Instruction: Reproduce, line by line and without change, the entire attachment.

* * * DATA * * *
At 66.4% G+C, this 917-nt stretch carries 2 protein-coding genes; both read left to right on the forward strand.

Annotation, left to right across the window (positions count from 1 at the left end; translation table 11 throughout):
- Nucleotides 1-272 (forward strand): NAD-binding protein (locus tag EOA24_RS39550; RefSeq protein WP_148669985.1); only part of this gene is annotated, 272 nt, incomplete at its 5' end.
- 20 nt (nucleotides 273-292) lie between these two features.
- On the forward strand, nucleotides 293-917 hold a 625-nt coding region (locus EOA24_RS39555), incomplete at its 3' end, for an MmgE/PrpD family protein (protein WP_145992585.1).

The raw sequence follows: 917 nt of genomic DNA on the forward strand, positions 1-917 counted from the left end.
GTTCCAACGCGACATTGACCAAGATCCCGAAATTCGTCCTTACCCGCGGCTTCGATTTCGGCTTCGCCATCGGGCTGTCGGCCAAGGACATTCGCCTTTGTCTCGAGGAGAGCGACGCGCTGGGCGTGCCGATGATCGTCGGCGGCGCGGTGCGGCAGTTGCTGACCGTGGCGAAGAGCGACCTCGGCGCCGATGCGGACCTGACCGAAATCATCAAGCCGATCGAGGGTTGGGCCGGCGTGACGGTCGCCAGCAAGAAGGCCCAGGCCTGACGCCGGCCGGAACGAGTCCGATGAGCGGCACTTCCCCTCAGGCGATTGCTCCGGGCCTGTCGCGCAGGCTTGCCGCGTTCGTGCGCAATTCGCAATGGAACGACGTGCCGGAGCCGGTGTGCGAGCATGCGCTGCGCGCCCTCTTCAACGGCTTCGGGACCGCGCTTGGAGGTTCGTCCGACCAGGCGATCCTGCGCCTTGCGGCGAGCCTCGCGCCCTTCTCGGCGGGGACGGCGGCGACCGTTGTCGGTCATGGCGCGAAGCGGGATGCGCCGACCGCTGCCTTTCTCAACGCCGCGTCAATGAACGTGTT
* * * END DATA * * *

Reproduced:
At 66.4% G+C, this 917-nt stretch carries 2 protein-coding genes; both read left to right on the forward strand.

Annotation, left to right across the window (positions count from 1 at the left end; translation table 11 throughout):
- Nucleotides 1-272 (forward strand): NAD-binding protein (locus tag EOA24_RS39550; RefSeq protein WP_148669985.1); only part of this gene is annotated, 272 nt, incomplete at its 5' end.
- 20 nt (nucleotides 273-292) lie between these two features.
- On the forward strand, nucleotides 293-917 hold a 625-nt coding region (locus EOA24_RS39555), incomplete at its 3' end, for an MmgE/PrpD family protein (protein WP_145992585.1).

The raw sequence follows: 917 nt of genomic DNA on the forward strand, positions 1-917 counted from the left end.
GTTCCAACGCGACATTGACCAAGATCCCGAAATTCGTCCTTACCCGCGGCTTCGATTTCGGCTTCGCCATCGGGCTGTCGGCCAAGGACATTCGCCTTTGTCTCGAGGAGAGCGACGCGCTGGGCGTGCCGATGATCGTCGGCGGCGCGGTGCGGCAGTTGCTGACCGTGGCGAAGAGCGACCTCGGCGCCGATGCGGACCTGACCGAAATCATCAAGCCGATCGAGGGTTGGGCCGGCGTGACGGTCGCCAGCAAGAAGGCCCAGGCCTGACGCCGGCCGGAACGAGTCCGATGAGCGGCACTTCCCCTCAGGCGATTGCTCCGGGCCTGTCGCGCAGGCTTGCCGCGTTCGTGCGCAATTCGCAATGGAACGACGTGCCGGAGCCGGTGTGCGAGCATGCGCTGCGCGCCCTCTTCAACGGCTTCGGGACCGCGCTTGGAGGTTCGTCCGACCAGGCGATCCTGCGCCTTGCGGCGAGCCTCGCGCCCTTCTCGGCGGGGACGGCGGCGACCGTTGTCGGTCATGGCGCGAAGCGGGATGCGCCGACCGCTGCCTTTCTCAACGCCGCGTCAATGAACGTGTT